Reported killed in Syria, Malaysian jihadist gets some support at home

KUALA LUMPUR, Aug 21 — Supporters of the jihadist cause in Syria lauded the death of a Muslim fighter from Selangor, known only as Mat Soh, who could soon become the first documented Malaysian killed while fighting in strife-torn Syria.

The 52-year-old jihadist fighter, also known by his nom de guerre Abu Turab, allegedly died from shelling in strife-torn Syria around 2pm local time yesterday, while defending the town of Arzeh with several other jihadist fighters.

Photos of Mat Soh’s remains and the video of his burial have been shared by hundreds of supporters on social media and blogs. Some congratulated him on his “successful transaction”.

The “transaction” is an euphemism which refers to a verse in Quran detailing a “contract”, where Muslims are offered a place in Paradise in return for fighting and dying in the cause of Allah.

According to local daily The Star, Malaysia’s Foreign Affairs Ministry is verifying reports that a Malaysian was killed and two more were injured while engaged in militant activities in Syria.

Screenshot of the 52-year-old jihadist fighter who allegedly died from shelling in strife-torn Syria yesterday.
Screenshot of the 52-year-old jihadist fighter who allegedly died from shelling in strife-torn Syria yesterday.

Fellow jihadist Akel Zainal, formerly famous for being the drummer in 90s rock band Ukays, said on his Facebook page that a car was seen coming from Arzeh carrying Mat Soh’s remains, while he himself was on his way to the town.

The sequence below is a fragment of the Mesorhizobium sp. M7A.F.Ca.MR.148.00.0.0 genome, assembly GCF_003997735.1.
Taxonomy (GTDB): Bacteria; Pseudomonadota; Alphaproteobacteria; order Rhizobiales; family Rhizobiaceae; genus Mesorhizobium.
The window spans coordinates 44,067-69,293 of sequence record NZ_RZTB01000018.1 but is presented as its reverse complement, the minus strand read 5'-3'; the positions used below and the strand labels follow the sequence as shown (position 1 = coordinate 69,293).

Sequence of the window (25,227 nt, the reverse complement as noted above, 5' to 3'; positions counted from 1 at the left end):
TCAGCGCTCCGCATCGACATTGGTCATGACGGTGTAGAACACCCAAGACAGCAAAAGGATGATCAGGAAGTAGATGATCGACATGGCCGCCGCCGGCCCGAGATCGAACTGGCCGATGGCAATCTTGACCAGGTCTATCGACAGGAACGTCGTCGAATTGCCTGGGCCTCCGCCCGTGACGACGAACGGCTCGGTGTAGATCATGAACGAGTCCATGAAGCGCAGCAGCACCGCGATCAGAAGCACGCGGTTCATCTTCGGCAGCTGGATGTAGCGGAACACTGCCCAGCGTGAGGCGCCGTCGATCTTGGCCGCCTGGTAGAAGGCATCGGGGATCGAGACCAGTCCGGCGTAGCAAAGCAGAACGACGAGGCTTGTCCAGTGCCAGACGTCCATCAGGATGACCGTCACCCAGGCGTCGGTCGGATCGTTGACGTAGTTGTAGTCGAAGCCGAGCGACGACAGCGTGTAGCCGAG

“I had the opportunity to kiss his cheek and said ‘we will meet again there brother, wait for me there brother’,” wrote Akel in Malay, referring to the afterlife.

“He had never frowned on me, and was always cheerful among me and my friends. He always took the opportunity to touch my leg and hands anytime we were together,” he said in a post which received over 2,000 likes.

Another fighter, calling himself Abu Nuroin, said that Mat Soh had been buried in a cemetery reserved for martyrs in the town of Kafer Zeta.

He said that there were three other fighters presumed to be Malaysian injured during the attack in Arzeh — Abu Aisyah, Abu Tolhah, and Abu Ain.

“Ustaz Lotfi is safe,” added Abu Nuroin, referring to former Kedah PAS member Mohd Lotfi Ariffin who was sacked from the party for his jihadist activities.

In June, Malaysia’s Ministry of Foreign Affairs said 15 nationals were allegedly killed in Syria after joining in terrorist and jihadist activities with the al-Qaeda offshoot, according to the Permanent Representative of Syria to the United Nations in New York.

Malaysian factory worker Ahmad Tarmimi Maliki, suspected of being a member of IS, was believed to have been the suicide bomber who killed 25 members of an Iraqi police team in May.

IS, formerly known as Islamic State in Iraq and the Levant (ISIL), made headlines the past few days for brutally beheading American journalist James Foley on video.

In Malaysia, police intelligence warned this month that Malaysians, who joined the Islamist militant group Islamic State (IS) to launch strikes in Iraq and Syria, are now training their sights on their home government and several other targets in the country.

Datuk Ayob Khan Mydin, assistant director-general of the Malaysian police counter-terrorism division, said 19 suspected local militants have been arrested between April and June this year while they were on their way to Turkey and Syria for training and support from IS under the guise of “humanitarian work”.

The group was planning to establish a hardline Southeast Asian Islamic caliphate which would include Malaysia, Indonesia, Thailand, the Philippines and Singapore, he said in the English daily The Star this week.

Putrajaya has classified ISIL as a terrorist organisation.

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